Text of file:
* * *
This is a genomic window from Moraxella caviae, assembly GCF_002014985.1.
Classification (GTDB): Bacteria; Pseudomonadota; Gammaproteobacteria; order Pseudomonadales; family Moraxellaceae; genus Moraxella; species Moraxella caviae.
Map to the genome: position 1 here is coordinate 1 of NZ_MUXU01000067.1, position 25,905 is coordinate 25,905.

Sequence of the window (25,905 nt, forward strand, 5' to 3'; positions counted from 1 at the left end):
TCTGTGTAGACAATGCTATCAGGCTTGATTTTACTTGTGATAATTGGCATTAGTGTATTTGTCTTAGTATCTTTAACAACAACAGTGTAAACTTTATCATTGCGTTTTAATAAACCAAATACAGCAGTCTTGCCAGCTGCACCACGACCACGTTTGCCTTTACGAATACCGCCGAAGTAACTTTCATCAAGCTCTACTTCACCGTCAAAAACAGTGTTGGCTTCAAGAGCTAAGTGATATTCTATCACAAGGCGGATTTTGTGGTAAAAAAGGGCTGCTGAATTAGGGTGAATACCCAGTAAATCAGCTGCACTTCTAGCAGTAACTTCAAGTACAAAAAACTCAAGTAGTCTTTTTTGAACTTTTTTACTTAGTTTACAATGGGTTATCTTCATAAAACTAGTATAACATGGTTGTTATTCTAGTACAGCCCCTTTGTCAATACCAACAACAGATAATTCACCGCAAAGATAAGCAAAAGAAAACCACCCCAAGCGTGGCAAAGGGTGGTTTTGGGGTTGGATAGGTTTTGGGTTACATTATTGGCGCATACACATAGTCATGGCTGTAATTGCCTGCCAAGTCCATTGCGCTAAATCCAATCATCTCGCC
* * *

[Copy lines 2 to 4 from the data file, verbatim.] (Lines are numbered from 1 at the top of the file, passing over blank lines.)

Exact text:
Classification (GTDB): Bacteria; Pseudomonadota; Gammaproteobacteria; order Pseudomonadales; family Moraxellaceae; genus Moraxella; species Moraxella caviae.
Map to the genome: position 1 here is coordinate 1 of NZ_MUXU01000067.1, position 25,905 is coordinate 25,905.

Sequence of the window (25,905 nt, forward strand, 5' to 3'; positions counted from 1 at the left end):